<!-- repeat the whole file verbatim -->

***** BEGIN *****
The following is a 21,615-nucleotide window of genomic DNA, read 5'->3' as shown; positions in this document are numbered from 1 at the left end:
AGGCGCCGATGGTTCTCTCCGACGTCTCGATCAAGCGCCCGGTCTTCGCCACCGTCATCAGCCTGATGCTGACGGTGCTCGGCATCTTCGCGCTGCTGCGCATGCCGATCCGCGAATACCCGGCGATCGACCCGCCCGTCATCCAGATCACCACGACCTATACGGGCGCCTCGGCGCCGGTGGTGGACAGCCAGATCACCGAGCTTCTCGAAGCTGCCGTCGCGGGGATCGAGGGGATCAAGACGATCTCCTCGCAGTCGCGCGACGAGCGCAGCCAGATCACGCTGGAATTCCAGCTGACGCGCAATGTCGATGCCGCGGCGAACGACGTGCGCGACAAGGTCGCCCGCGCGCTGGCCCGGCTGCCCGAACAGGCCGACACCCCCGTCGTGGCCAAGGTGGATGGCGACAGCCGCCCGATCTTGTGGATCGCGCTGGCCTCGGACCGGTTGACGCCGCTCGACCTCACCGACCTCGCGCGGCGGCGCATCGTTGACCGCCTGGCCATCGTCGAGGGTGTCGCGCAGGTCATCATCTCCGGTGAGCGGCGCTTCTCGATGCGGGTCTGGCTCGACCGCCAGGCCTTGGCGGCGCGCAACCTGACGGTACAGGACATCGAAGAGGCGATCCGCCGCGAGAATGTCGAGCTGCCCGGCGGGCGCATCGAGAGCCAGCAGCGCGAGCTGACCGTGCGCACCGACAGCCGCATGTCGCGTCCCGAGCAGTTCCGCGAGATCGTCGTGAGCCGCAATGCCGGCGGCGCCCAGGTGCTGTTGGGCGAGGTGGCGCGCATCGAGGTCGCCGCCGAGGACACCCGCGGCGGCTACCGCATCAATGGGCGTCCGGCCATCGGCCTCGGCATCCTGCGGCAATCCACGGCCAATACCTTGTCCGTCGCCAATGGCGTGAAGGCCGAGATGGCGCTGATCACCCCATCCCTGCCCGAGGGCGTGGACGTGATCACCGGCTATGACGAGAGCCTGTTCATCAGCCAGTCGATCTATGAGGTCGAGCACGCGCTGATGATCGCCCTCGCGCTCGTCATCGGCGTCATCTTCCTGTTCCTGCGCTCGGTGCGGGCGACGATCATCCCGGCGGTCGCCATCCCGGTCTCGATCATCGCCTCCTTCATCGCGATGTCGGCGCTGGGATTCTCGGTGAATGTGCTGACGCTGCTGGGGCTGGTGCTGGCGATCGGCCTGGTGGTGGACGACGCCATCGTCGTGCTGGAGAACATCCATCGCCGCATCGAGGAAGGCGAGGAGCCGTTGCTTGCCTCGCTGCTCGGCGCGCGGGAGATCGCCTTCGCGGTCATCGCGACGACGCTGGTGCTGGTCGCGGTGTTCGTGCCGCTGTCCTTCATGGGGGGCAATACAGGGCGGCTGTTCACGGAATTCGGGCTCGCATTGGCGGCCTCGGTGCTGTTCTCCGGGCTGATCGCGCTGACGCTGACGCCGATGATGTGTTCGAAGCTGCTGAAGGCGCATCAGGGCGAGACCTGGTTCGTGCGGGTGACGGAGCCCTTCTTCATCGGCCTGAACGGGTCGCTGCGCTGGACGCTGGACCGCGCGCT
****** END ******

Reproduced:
The following is a 21,615-nucleotide window of genomic DNA, read 5'->3' as shown; positions in this document are numbered from 1 at the left end:
AGGCGCCGATGGTTCTCTCCGACGTCTCGATCAAGCGCCCGGTCTTCGCCACCGTCATCAGCCTGATGCTGACGGTGCTCGGCATCTTCGCGCTGCTGCGCATGCCGATCCGCGAATACCCGGCGATCGACCCGCCCGTCATCCAGATCACCACGACCTATACGGGCGCCTCGGCGCCGGTGGTGGACAGCCAGATCACCGAGCTTCTCGAAGCTGCCGTCGCGGGGATCGAGGGGATCAAGACGATCTCCTCGCAGTCGCGCGACGAGCGCAGCCAGATCACGCTGGAATTCCAGCTGACGCGCAATGTCGATGCCGCGGCGAACGACGTGCGCGACAAGGTCGCCCGCGCGCTGGCCCGGCTGCCCGAACAGGCCGACACCCCCGTCGTGGCCAAGGTGGATGGCGACAGCCGCCCGATCTTGTGGATCGCGCTGGCCTCGGACCGGTTGACGCCGCTCGACCTCACCGACCTCGCGCGGCGGCGCATCGTTGACCGCCTGGCCATCGTCGAGGGTGTCGCGCAGGTCATCATCTCCGGTGAGCGGCGCTTCTCGATGCGGGTCTGGCTCGACCGCCAGGCCTTGGCGGCGCGCAACCTGACGGTACAGGACATCGAAGAGGCGATCCGCCGCGAGAATGTCGAGCTGCCCGGCGGGCGCATCGAGAGCCAGCAGCGCGAGCTGACCGTGCGCACCGACAGCCGCATGTCGCGTCCCGAGCAGTTCCGCGAGATCGTCGTGAGCCGCAATGCCGGCGGCGCCCAGGTGCTGTTGGGCGAGGTGGCGCGCATCGAGGTCGCCGCCGAGGACACCCGCGGCGGCTACCGCATCAATGGGCGTCCGGCCATCGGCCTCGGCATCCTGCGGCAATCCACGGCCAATACCTTGTCCGTCGCCAATGGCGTGAAGGCCGAGATGGCGCTGATCACCCCATCCCTGCCCGAGGGCGTGGACGTGATCACCGGCTATGACGAGAGCCTGTTCATCAGCCAGTCGATCTATGAGGTCGAGCACGCGCTGATGATCGCCCTCGCGCTCGTCATCGGCGTCATCTTCCTGTTCCTGCGCTCGGTGCGGGCGACGATCATCCCGGCGGTCGCCATCCCGGTCTCGATCATCGCCTCCTTCATCGCGATGTCGGCGCTGGGATTCTCGGTGAATGTGCTGACGCTGCTGGGGCTGGTGCTGGCGATCGGCCTGGTGGTGGACGACGCCATCGTCGTGCTGGAGAACATCCATCGCCGCATCGAGGAAGGCGAGGAGCCGTTGCTTGCCTCGCTGCTCGGCGCGCGGGAGATCGCCTTCGCGGTCATCGCGACGACGCTGGTGCTGGTCGCGGTGTTCGTGCCGCTGTCCTTCATGGGGGGCAATACAGGGCGGCTGTTCACGGAATTCGGGCTCGCATTGGCGGCCTCGGTGCTGTTCTCCGGGCTGATCGCGCTGACGCTGACGCCGATGATGTGTTCGAAGCTGCTGAAGGCGCATCAGGGCGAGACCTGGTTCGTGCGGGTGACGGAGCCCTTCTTCATCGGCCTGAACGGGTCGCTGCGCTGGACGCTGGACCGCGCGCT